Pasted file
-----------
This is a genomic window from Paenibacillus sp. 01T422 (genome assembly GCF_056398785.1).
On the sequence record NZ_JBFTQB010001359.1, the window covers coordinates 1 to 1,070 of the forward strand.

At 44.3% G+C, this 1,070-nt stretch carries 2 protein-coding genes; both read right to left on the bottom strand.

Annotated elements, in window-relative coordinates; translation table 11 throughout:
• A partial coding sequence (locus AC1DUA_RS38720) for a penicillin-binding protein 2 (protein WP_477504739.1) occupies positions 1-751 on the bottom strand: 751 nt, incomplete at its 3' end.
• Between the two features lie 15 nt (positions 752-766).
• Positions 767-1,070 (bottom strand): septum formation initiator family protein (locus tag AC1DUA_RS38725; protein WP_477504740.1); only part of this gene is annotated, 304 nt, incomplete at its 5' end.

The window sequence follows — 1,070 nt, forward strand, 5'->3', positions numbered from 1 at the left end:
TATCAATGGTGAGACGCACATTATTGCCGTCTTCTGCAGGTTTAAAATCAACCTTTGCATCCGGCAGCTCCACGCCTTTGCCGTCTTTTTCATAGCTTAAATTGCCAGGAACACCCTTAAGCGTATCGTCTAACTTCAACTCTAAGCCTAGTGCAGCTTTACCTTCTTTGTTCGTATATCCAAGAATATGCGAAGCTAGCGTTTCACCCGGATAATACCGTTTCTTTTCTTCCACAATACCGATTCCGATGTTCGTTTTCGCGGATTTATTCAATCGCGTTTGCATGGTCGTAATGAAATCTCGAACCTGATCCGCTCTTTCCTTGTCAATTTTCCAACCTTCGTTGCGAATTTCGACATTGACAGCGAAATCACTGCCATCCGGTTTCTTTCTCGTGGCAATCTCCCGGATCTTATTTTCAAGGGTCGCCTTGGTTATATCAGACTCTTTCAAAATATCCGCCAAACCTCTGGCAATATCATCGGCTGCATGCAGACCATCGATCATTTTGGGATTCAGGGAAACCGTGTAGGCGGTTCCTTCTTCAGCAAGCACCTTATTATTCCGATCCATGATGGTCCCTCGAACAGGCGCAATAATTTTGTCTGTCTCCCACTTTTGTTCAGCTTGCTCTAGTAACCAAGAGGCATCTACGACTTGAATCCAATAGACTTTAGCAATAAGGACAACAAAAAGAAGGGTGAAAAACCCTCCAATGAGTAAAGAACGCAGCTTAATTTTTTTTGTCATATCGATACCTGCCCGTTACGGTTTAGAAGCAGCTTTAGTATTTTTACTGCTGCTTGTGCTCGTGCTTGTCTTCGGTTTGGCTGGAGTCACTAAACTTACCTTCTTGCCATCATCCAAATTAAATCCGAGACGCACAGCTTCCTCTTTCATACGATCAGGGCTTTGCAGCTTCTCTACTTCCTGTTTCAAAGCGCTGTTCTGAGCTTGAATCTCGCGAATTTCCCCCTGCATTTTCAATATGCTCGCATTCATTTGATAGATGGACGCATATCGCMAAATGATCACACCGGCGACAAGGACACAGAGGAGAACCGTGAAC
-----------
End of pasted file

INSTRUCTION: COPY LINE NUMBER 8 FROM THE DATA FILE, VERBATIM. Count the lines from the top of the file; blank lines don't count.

The window sequence follows — 1,070 nt, forward strand, 5'->3', positions numbered from 1 at the left end: